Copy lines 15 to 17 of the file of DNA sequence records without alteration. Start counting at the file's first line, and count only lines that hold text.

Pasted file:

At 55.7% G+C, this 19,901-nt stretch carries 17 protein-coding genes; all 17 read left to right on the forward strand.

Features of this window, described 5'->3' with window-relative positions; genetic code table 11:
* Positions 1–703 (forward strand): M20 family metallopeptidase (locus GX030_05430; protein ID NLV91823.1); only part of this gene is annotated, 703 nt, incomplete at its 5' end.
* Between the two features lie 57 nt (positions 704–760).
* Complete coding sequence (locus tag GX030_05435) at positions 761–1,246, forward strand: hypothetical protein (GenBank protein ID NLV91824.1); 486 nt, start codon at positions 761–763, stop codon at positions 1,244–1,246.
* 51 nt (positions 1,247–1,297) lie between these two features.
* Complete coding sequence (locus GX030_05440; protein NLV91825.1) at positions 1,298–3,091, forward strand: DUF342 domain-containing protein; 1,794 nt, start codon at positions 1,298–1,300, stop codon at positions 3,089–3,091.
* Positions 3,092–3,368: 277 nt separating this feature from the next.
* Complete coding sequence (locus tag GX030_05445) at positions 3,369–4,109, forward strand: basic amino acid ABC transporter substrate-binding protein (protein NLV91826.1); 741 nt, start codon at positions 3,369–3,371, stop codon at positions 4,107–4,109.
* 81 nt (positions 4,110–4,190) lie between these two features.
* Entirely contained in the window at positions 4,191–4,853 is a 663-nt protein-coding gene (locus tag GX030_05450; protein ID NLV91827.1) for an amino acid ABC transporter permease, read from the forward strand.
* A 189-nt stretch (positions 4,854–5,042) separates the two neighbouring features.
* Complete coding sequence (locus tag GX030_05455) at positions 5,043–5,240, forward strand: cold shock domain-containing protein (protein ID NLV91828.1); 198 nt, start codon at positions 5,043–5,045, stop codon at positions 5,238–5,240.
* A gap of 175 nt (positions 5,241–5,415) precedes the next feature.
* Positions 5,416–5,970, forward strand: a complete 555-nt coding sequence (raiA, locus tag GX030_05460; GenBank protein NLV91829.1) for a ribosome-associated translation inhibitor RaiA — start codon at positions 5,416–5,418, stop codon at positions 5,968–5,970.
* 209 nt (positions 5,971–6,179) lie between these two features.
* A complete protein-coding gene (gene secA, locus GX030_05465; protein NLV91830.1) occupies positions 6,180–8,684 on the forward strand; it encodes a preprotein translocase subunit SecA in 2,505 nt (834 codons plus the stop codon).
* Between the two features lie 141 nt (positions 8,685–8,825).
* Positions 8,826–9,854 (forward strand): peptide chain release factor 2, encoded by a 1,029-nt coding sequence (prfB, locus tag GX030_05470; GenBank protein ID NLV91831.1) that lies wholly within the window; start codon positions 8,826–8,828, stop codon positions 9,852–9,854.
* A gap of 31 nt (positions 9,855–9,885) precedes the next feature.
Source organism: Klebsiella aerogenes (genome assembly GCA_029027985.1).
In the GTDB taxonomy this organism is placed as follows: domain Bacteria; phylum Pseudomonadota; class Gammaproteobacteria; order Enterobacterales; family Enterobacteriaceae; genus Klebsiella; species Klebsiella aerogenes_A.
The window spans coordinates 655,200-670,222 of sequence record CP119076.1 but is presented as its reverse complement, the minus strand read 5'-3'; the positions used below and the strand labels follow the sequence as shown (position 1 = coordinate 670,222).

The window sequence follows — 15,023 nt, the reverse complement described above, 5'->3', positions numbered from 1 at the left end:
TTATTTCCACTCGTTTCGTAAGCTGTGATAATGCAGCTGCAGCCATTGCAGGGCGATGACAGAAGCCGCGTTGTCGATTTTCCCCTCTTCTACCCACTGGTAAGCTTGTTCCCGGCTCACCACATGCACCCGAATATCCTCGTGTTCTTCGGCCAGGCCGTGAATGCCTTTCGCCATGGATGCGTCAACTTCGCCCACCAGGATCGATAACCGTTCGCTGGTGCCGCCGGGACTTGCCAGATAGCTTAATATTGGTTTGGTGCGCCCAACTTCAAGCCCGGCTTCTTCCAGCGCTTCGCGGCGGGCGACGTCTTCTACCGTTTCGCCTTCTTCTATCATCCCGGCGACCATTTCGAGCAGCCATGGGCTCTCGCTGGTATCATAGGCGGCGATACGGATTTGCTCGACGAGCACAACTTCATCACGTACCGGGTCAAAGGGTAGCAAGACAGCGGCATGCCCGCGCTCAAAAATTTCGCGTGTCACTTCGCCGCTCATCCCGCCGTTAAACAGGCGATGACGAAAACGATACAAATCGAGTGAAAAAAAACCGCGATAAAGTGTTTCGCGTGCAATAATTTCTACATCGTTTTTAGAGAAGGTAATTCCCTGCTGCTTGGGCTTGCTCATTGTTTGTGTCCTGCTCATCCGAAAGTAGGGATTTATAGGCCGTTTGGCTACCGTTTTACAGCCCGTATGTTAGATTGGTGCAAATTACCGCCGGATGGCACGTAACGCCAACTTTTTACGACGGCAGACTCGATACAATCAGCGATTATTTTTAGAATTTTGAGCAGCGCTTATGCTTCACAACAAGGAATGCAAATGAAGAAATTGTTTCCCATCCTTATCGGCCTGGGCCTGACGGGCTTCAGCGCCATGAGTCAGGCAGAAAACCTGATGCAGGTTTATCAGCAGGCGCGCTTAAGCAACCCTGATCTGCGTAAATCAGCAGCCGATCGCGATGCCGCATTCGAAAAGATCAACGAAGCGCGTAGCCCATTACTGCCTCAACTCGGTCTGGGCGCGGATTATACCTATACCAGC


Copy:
* Positions 5,416–5,970, forward strand: a complete 555-nt coding sequence (raiA, locus tag GX030_05460; GenBank protein NLV91829.1) for a ribosome-associated translation inhibitor RaiA — start codon at positions 5,416–5,418, stop codon at positions 5,968–5,970.
* 209 nt (positions 5,971–6,179) lie between these two features.
* A complete protein-coding gene (gene secA, locus GX030_05465; protein NLV91830.1) occupies positions 6,180–8,684 on the forward strand; it encodes a preprotein translocase subunit SecA in 2,505 nt (834 codons plus the stop codon).